Google Glass and 9 Other Epic Tech Flops
Everyone loves talking about tech innovations. The latest gadget or service released by a hot startup gets even non-techies buzzing. As fun as it is to discuss tech’s greatest successes, it’s more amusing to talk about the biggest failures. Not only do we get a chuckle out of how poorly executed an idea was, but we can also learn what went wrong.
In the last two decades, there wasn’t a flop quite so big as Google Glass. Where did Google go wrong on this one? And what are some of the decades other biggest tech failures?
Why Did Google Glass Fail So Badly?
There’s no doubt Google has been one of the world’s biggest tech innovators since the turn of the millennium. The company has rolled out countless products over the years, with many successes – but also some failures. Google Glass was one of those Google products that got a lot of hype, achieving “next big thing” status, but it never got off the ground.
What the Glass developers thought would be a world-changing product actually raised major privacy concerns. Plus the glasses looked silly. Nobody was willing to fork over the $1,500 for a pair of glasses that could spy on you, so the plans were scrapped in 2015. Google Glass did release enterprise versions, but they never caught on with average consumers.
Google Glass is one of the most memorable tech fails of the last several years, but it’s not the only one worth mentioning.
1. Microsoft Zune
The Zune was Microsoft’s answer to the iPod. Trying to compete against Apple, the Zune was doomed from the start. A buggy interface, clunky design, and software glitches didn’t help. As of 2010, the iPod had 75 percent of American MP3 player market share, while the Zune had only 1 percent. Some were surprised it even lasted that long. Alas, Zune was no more by 2011.
2. Samsung Galaxy Note 7
The Samsung Galaxy Note 7’s initial reviews were sparkling. Critics loved the smartphone and consumers gobbled them up – until they started catching fire. Just two weeks after the August 2016 release, reports that the smartphone burst into flame were circulating. The phones were even banned by the TSA. Samsung ended up recalling all the phones and caught some pretty bad press for the whole debacle.
An igniting smartphone isn’t the most dramatic tech flop on this list. A flaming hoverboard is. These slow-moving platforms on wheels didn’t “hover” as the name promised. But kids and teenagers rode them around everywhere anyway. The boards turned out to be poorly constructed and tended to burst into flame while kids were riding them. Once that revelation hit, it didn’t take long for consumers to abandon hoverboards. At least Samsung has been able to recover from its blazing failure; hoverboards don’t appear to be making a comeback anytime soon.
4. 3D TV
In the 2010s, 3D TV was supposed to change the face of home entertainment. 3D films managed to capture our imagination – and out wallets – at the box office, so why not in our living rooms? Transferring the technology wasn’t successful, though. People didn’t want to wear 3D glasses at home and screens weren’t quite wide enough to produce the full 3D effects. People never took to it and manufacturers stopped pushing them.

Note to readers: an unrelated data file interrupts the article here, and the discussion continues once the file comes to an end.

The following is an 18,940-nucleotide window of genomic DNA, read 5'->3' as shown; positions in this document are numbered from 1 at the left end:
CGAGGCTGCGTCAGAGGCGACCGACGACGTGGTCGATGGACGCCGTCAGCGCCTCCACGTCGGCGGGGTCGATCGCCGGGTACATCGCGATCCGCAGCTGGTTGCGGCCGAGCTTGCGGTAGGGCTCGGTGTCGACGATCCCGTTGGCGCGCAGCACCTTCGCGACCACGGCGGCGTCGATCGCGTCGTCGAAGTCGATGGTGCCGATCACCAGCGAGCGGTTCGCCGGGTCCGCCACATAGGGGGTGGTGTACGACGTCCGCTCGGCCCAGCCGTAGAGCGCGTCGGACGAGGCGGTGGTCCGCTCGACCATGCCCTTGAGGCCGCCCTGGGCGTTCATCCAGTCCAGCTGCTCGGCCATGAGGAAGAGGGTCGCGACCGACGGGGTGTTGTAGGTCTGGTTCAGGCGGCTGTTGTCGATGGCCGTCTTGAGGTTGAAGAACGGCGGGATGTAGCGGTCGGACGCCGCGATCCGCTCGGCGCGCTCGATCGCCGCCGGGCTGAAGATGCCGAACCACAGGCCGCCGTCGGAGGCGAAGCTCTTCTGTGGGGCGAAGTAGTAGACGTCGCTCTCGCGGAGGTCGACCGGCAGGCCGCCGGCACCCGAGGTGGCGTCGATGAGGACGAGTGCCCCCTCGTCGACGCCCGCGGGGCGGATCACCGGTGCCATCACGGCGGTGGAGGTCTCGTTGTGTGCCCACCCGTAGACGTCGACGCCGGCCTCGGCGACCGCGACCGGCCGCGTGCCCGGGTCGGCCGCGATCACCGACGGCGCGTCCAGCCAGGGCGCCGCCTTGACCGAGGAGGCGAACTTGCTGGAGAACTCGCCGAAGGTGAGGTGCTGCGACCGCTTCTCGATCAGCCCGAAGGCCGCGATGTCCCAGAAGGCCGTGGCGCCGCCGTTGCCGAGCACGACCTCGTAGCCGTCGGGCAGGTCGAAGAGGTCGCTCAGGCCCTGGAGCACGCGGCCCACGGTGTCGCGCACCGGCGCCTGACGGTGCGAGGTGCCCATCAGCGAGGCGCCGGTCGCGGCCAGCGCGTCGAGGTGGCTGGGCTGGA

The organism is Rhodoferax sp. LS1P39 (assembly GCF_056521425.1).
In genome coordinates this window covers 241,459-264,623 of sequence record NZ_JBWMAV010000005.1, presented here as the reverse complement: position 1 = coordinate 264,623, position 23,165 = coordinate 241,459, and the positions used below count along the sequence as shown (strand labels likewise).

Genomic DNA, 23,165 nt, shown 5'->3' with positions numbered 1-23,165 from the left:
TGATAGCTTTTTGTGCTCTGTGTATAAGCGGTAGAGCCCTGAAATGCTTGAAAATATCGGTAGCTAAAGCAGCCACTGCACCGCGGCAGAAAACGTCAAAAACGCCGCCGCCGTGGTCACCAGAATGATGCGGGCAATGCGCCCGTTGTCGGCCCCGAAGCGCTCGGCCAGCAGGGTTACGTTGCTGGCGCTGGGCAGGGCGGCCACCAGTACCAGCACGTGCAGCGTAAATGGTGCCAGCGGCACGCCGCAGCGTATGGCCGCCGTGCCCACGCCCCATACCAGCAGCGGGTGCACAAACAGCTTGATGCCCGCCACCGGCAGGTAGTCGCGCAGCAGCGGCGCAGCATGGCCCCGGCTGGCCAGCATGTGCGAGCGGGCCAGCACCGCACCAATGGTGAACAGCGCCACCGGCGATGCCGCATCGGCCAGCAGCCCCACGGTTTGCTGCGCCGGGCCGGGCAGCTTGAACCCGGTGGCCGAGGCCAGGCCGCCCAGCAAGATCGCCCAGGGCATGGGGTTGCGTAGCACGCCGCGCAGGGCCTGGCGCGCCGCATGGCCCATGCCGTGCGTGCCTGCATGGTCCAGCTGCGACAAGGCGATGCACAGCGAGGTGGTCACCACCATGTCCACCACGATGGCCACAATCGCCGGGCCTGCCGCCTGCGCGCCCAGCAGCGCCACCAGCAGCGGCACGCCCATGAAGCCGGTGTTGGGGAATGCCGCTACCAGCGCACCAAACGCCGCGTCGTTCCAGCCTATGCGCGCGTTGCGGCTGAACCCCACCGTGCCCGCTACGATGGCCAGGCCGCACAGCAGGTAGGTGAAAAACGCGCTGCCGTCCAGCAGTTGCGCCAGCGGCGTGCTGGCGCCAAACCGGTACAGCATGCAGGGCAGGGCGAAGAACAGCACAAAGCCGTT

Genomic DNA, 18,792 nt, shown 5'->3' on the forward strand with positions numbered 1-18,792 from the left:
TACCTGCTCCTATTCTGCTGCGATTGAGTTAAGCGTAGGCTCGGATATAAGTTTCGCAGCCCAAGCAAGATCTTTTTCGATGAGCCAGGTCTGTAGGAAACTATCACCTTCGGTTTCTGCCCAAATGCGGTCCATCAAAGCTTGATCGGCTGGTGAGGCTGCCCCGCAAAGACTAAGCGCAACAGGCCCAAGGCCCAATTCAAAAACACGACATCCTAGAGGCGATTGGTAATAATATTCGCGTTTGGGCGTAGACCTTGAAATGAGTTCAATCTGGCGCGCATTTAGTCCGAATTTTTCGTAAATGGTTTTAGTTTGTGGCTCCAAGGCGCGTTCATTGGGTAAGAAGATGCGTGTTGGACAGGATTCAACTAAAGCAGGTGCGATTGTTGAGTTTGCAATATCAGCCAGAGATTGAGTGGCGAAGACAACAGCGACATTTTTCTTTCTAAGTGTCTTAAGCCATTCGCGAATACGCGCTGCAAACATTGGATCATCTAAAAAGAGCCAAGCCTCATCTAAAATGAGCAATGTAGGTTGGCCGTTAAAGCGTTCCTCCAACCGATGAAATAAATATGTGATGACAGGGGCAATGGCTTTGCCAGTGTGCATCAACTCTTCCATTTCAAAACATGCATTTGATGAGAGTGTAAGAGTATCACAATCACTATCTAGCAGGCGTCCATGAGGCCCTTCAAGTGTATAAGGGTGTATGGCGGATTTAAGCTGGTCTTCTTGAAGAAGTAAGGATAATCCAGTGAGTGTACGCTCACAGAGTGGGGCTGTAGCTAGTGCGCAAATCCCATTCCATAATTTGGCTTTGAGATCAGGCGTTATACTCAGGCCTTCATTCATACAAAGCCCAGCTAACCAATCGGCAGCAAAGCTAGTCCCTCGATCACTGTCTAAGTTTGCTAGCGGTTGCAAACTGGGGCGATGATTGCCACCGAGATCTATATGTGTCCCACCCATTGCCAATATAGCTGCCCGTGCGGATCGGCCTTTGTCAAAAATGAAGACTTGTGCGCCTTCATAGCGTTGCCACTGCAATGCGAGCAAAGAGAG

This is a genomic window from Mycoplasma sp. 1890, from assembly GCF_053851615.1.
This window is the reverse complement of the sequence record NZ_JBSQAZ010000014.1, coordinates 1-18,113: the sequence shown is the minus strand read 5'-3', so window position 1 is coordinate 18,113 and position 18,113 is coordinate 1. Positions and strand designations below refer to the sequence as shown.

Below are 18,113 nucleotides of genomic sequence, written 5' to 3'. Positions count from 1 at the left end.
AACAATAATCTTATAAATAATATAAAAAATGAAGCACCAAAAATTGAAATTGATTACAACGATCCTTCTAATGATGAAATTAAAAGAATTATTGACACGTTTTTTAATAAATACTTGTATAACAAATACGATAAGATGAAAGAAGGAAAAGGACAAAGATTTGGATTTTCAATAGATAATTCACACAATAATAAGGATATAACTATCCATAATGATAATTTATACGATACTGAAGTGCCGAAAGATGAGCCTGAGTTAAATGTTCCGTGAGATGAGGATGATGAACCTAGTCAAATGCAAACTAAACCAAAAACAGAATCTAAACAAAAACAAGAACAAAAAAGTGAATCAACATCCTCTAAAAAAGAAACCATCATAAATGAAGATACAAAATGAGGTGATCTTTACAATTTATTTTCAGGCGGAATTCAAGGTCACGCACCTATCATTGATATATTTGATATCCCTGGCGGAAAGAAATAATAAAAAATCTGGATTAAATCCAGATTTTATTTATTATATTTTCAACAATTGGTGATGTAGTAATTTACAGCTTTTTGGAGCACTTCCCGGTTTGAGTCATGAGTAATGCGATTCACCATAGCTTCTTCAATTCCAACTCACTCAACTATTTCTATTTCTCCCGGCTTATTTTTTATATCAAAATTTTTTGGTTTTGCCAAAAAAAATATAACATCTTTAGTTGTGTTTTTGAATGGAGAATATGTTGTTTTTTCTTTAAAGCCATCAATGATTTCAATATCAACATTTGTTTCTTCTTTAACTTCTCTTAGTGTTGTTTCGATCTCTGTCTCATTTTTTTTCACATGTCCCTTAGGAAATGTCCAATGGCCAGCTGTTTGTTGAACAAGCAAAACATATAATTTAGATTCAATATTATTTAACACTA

Handheld gaming devices took off in the late 1990s and early 2000s, and every company wanted a piece of the action. Not every device did as well as the Gameboy, but none did as poorly as the Gizmondo either. The device supported games as well as music and movies, and included GPS. The $299 price tag (which included ads!) didn’t make it appealing and it got bad reviews. The company later filed for bankruptcy and one of the directors was found guilty of embezzlement.
JooJoo was one of the first tablets, intended for web browsing. The partnership between Fusion Garage and TechCrunch, the two companies behind the tablet, dissolved before it was released. JooJoo was also launched a mere days before the Apple iPad. If infighting and competing against Apple weren’t enough to seal this product’s fate, the interface and the software weren’t well received by critics or consumers.
Another Google product to make it on this list is the now defunct social networking site Google+. It launched in 2011, and was Google’s response to Facebook and LinkedIn. The social site didn’t distinguish itself enough from its competitors however. The only reason the service had so many users was because Google tied it to its other platforms. Google+ hung around until 2018, when the company had a massive data breach. Although some good Google products did come from it, like Google Photos, Hangouts, and Meet, Google+ never caught on.
8. The Fire Phone
Fire seems to be a theme on this list but this tech flop has nothing to do with conflagration. Amazon’s Fire Phone failed because it was a crappy product. The software was bad and the phone was no more than a conduit for pushing Amazon’s other products. Critics and consumers saw through the attempt, and the Fire was put out when Amazon took a $200 million hit.
Theranos was supposed to revolutionize medicine by creating an accessible blood test you could do with a finger prick. The product seemed promising and the startup was valued at $9 billion at one point. But CEO and founder Elizabeth Holmes was exposed as a fraud – the company’s proprietary blood tests weren’t real and she had faked her results with standard blood tests. Holmes was later indicted for fraud and is set to stand trial in July, 2021.
With innovation comes failure
If you never try anything new, you’ll never know what will succeed and what will fall flat.
If these stories teach us anything, it’s that something can always go wrong in tech, no matter how good your idea is. Google glass was a failure, but it wasn’t the only massive tech flop in the last 20 years — and it certainly won’t be the last.
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